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I’ve learned a lot from the three months I’ve been working with the GRC, but one of the most valuable things I’ve learned is to take pleasure in small victories. I hope and feel that this is an attitude that most of the staff and volunteers share. Dozens of people come through the office every day for classes, for help with their bills, for job applications, even for the simplest of things like diapers, soap or toothpaste. Most of the time we can help them. It is, after all, our goal as a non-profit. But sometimes we can’t. Some days the classes are frustrating for students. They couldn’t quite understand what the teacher was saying. Some days we are just out of diapers, especially when everyone comes in needing the same size. For those days when something just doesn’t click, it’s always nice to remember the small victories, every other time that we have helped them, because again, these successes generally outweigh the defeats.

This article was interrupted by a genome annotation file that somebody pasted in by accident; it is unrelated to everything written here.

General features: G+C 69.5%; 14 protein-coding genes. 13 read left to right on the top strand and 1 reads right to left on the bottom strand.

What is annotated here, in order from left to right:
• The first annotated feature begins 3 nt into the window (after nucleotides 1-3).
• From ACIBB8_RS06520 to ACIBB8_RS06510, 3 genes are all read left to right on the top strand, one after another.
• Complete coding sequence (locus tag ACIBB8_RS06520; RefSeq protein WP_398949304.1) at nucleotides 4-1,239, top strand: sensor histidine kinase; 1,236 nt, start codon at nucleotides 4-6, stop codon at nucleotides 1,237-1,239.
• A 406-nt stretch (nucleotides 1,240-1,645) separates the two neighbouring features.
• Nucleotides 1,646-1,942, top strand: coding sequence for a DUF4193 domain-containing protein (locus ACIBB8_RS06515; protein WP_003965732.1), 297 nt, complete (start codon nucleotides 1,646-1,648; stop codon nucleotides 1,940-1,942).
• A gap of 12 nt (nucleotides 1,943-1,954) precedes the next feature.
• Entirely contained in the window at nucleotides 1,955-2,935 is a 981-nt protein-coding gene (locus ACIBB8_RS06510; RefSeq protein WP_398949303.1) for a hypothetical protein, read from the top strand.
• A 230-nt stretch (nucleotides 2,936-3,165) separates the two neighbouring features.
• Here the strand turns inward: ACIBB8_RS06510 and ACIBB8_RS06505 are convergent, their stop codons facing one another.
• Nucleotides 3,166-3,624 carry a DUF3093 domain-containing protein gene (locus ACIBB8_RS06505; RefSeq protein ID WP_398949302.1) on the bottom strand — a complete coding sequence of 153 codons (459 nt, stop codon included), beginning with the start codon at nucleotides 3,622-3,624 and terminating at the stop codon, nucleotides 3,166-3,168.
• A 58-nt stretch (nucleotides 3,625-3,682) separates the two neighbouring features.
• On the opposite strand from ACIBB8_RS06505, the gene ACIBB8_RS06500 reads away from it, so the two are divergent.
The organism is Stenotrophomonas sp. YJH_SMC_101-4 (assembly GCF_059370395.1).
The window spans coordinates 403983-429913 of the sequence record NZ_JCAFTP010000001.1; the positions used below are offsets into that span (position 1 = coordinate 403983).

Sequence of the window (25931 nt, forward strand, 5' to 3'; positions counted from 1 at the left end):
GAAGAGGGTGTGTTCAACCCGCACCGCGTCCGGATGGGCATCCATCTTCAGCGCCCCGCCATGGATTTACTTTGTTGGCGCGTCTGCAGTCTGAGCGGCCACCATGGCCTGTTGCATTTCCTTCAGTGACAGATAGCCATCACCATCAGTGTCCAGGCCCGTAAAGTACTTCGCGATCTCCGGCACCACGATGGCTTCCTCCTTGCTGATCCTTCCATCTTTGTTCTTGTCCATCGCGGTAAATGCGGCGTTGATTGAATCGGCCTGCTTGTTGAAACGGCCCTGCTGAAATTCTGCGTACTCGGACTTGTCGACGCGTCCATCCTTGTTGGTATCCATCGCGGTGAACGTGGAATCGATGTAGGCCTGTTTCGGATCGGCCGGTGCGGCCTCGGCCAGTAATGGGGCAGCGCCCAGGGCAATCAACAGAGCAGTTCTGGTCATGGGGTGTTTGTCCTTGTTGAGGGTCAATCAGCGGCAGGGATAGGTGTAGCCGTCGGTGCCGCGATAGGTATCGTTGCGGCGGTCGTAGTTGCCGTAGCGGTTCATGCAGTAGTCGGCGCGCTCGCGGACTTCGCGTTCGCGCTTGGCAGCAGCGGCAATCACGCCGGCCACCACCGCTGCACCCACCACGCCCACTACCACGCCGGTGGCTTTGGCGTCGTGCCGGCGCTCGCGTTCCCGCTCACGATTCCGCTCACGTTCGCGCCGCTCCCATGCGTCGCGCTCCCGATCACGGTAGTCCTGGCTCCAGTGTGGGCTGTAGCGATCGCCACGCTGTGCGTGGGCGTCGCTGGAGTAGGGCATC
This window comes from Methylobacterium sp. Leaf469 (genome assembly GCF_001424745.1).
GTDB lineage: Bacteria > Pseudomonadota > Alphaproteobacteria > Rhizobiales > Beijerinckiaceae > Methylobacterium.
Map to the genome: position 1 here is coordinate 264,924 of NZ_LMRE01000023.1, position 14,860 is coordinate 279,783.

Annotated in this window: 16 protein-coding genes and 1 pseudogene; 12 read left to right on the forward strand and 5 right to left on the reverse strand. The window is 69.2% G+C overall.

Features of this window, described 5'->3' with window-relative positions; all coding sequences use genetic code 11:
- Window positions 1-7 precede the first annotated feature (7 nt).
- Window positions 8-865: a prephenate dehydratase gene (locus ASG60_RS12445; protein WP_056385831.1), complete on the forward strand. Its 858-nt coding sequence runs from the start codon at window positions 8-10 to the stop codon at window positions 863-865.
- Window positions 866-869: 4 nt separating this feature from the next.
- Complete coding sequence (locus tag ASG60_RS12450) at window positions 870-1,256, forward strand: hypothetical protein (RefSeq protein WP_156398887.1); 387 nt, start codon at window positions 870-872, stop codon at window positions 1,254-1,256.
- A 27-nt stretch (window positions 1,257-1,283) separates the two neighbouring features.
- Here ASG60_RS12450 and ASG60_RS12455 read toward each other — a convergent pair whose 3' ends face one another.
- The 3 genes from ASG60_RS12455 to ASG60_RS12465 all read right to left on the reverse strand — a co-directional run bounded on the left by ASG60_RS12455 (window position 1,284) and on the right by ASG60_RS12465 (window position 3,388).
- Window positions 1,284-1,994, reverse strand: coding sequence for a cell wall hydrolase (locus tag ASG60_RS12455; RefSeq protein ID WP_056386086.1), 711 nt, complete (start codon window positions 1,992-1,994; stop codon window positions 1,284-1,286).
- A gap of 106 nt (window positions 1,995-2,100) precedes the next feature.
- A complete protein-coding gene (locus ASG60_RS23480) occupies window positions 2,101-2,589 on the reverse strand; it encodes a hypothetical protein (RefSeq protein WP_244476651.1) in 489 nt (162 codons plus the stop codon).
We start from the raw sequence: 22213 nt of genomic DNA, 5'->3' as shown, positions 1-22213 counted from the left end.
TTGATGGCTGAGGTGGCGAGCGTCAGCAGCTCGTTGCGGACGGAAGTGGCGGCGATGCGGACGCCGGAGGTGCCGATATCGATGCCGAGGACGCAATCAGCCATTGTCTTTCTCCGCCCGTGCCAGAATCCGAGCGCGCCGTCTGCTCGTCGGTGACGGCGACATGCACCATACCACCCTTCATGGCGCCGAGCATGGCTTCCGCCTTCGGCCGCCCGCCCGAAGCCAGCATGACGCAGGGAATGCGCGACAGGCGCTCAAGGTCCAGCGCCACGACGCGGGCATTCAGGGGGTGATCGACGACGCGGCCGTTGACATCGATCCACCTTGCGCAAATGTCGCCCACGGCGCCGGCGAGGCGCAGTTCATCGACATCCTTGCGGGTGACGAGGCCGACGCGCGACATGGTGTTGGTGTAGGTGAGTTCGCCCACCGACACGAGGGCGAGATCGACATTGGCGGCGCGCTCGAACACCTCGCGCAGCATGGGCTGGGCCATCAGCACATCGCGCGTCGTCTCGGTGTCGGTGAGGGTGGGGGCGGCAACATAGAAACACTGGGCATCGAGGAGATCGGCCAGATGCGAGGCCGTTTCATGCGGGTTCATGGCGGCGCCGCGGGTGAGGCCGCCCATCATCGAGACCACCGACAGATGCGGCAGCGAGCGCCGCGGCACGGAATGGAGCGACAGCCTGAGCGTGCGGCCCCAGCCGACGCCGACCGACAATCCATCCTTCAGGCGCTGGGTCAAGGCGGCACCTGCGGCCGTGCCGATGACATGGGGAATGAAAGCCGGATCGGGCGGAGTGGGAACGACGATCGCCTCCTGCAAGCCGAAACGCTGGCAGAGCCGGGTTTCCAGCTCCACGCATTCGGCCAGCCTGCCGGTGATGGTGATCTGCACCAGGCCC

Today I’d like to take a moment to celebrate a small victory that’s been a long time coming. One of the things that I do in the office is college tutoring for one of the students, Abdirashid, who attends community college. Abdirashid is taking a college composition course and at least once a week, I help him edit his papers and assignments for this class. A few weeks ago, we started working on his final paper, an argumentative essay using outside sources. His first draft was rough: there were a lot of grammar issues, he hadn’t been using outside sources, and his topic didn’t have an argument. These are issues that many beginning writers have, but of course, with ESL students, minor issues are always a bit more complicated. So we’ve been working on the paper for a few weeks. He’s been through a few rough drafts and comments from his instructor and from me.

Today, he asked me to read his essay one last time before he turned it in. I sat down with my editor’s eyes, looking to catch the last few tiny errors that maybe he had missed, but in reading found none. Not only was his grammar and punctuation proficient, but the essay was great. His thesis was clear and concise, his paragraphs were well structured, and his sources were relevant and properly cited; I could see the improvement in his writing from the first essay I had edited. I literally cheered. I think that I scared one of the office assistants, Asad, who asked me what I was doing. After explaining the excellence of the essay, Asad also cheered, congratulating Abdirashid right along with me.